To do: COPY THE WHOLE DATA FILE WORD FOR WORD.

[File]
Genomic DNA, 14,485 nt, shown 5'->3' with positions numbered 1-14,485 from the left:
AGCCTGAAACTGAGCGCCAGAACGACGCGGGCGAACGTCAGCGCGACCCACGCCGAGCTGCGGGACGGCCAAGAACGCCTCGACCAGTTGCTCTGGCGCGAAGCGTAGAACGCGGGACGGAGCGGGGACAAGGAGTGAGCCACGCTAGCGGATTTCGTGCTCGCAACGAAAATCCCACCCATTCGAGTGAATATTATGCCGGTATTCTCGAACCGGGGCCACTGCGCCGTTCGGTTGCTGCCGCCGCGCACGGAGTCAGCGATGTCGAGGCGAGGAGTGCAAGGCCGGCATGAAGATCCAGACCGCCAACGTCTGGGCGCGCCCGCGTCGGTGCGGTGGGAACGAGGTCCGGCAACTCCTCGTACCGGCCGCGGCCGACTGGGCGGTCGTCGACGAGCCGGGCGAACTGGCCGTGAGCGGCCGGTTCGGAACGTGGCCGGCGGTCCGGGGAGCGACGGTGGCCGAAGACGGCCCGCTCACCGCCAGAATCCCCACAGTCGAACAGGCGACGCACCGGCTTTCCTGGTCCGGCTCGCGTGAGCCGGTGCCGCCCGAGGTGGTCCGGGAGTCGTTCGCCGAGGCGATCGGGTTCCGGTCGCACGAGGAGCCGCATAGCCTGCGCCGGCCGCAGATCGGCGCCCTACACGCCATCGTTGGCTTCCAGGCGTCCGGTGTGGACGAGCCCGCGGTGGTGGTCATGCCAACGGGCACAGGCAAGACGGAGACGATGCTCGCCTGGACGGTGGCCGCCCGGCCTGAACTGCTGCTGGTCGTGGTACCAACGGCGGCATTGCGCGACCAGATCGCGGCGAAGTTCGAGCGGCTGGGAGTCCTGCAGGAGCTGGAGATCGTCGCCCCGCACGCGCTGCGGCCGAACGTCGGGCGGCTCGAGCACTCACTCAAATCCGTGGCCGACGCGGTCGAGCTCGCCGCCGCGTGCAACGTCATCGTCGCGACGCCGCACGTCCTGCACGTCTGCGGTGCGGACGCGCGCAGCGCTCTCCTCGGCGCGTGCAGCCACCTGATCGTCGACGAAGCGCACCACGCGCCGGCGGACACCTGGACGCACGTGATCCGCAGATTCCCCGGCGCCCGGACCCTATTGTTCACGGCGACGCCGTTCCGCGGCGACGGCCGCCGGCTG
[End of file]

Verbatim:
Genomic DNA, 14,485 nt, shown 5'->3' with positions numbered 1-14,485 from the left:
AGCCTGAAACTGAGCGCCAGAACGACGCGGGCGAACGTCAGCGCGACCCACGCCGAGCTGCGGGACGGCCAAGAACGCCTCGACCAGTTGCTCTGGCGCGAAGCGTAGAACGCGGGACGGAGCGGGGACAAGGAGTGAGCCACGCTAGCGGATTTCGTGCTCGCAACGAAAATCCCACCCATTCGAGTGAATATTATGCCGGTATTCTCGAACCGGGGCCACTGCGCCGTTCGGTTGCTGCCGCCGCGCACGGAGTCAGCGATGTCGAGGCGAGGAGTGCAAGGCCGGCATGAAGATCCAGACCGCCAACGTCTGGGCGCGCCCGCGTCGGTGCGGTGGGAACGAGGTCCGGCAACTCCTCGTACCGGCCGCGGCCGACTGGGCGGTCGTCGACGAGCCGGGCGAACTGGCCGTGAGCGGCCGGTTCGGAACGTGGCCGGCGGTCCGGGGAGCGACGGTGGCCGAAGACGGCCCGCTCACCGCCAGAATCCCCACAGTCGAACAGGCGACGCACCGGCTTTCCTGGTCCGGCTCGCGTGAGCCGGTGCCGCCCGAGGTGGTCCGGGAGTCGTTCGCCGAGGCGATCGGGTTCCGGTCGCACGAGGAGCCGCATAGCCTGCGCCGGCCGCAGATCGGCGCCCTACACGCCATCGTTGGCTTCCAGGCGTCCGGTGTGGACGAGCCCGCGGTGGTGGTCATGCCAACGGGCACAGGCAAGACGGAGACGATGCTCGCCTGGACGGTGGCCGCCCGGCCTGAACTGCTGCTGGTCGTGGTACCAACGGCGGCATTGCGCGACCAGATCGCGGCGAAGTTCGAGCGGCTGGGAGTCCTGCAGGAGCTGGAGATCGTCGCCCCGCACGCGCTGCGGCCGAACGTCGGGCGGCTCGAGCACTCACTCAAATCCGTGGCCGACGCGGTCGAGCTCGCCGCCGCGTGCAACGTCATCGTCGCGACGCCGCACGTCCTGCACGTCTGCGGTGCGGACGCGCGCAGCGCTCTCCTCGGCGCGTGCAGCCACCTGATCGTCGACGAAGCGCACCACGCGCCGGCGGACACCTGGACGCACGTGATCCGCAGATTCCCCGGCGCCCGGACCCTATTGTTCACGGCGACGCCGTTCCGCGGCGACGGCCGCCGGCTG